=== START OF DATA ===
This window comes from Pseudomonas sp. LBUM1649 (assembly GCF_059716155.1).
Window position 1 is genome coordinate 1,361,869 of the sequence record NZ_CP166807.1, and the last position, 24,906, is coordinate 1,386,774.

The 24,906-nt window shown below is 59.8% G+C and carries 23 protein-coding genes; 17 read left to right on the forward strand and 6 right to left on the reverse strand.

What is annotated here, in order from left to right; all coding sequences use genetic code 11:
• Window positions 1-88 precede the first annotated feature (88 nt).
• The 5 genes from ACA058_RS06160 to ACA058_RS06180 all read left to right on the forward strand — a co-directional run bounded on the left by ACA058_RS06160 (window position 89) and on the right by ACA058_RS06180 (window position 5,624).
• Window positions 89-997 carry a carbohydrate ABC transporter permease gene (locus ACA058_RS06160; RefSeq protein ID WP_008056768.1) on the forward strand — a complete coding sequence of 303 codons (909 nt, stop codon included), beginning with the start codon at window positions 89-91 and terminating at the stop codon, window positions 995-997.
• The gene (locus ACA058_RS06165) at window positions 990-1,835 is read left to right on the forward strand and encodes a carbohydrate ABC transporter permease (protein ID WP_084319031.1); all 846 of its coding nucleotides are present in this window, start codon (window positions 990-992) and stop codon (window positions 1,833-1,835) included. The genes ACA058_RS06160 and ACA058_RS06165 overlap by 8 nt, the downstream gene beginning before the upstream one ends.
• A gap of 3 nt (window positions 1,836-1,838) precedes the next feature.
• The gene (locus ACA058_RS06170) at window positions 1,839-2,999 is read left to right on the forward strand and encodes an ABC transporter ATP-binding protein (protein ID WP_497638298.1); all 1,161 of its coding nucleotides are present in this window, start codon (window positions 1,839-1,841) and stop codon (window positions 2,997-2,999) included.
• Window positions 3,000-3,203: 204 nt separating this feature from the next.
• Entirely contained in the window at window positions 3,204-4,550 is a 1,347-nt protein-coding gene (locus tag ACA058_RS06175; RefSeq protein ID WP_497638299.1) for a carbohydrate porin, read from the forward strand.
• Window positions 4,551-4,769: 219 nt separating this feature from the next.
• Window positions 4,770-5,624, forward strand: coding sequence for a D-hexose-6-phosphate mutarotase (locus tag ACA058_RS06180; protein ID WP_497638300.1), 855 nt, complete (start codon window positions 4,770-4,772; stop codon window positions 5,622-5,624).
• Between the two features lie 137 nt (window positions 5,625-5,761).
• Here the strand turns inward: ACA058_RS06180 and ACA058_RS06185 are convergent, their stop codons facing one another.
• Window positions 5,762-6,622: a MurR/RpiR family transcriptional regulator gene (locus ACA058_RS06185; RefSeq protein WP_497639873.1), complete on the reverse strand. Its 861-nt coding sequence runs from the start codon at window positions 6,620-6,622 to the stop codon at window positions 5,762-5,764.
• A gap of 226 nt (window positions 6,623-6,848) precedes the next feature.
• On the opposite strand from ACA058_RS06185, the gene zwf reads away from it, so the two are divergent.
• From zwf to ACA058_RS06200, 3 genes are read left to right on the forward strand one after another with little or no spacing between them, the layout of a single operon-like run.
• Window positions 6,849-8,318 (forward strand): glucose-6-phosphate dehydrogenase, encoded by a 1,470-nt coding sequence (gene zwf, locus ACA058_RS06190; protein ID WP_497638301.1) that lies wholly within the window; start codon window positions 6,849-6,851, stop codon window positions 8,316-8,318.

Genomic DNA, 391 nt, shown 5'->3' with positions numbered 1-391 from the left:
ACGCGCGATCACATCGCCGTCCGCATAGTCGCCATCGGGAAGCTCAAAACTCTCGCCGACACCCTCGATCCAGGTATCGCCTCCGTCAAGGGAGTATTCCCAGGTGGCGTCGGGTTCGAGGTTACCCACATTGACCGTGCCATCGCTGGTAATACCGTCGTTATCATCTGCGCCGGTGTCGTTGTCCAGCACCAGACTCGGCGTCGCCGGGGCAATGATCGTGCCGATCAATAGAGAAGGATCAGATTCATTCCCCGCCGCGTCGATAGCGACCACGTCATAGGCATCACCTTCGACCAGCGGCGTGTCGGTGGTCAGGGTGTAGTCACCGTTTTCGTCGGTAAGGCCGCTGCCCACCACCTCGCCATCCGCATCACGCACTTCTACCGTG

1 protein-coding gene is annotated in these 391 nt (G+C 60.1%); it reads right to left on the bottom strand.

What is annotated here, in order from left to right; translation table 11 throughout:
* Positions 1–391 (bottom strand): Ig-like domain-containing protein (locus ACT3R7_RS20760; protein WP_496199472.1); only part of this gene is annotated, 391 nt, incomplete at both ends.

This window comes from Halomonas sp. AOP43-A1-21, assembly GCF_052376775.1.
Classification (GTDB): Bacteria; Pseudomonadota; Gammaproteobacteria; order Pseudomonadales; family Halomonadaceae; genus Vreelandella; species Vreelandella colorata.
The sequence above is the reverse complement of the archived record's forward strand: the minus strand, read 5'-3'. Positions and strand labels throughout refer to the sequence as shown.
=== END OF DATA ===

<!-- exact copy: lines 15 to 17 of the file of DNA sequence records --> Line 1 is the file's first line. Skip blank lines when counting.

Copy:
• Between the two features lie 137 nt (window positions 5,625-5,761).
• Here the strand turns inward: ACA058_RS06180 and ACA058_RS06185 are convergent, their stop codons facing one another.
• Window positions 5,762-6,622: a MurR/RpiR family transcriptional regulator gene (locus ACA058_RS06185; RefSeq protein WP_497639873.1), complete on the reverse strand. Its 861-nt coding sequence runs from the start codon at window positions 6,620-6,622 to the stop codon at window positions 5,762-5,764.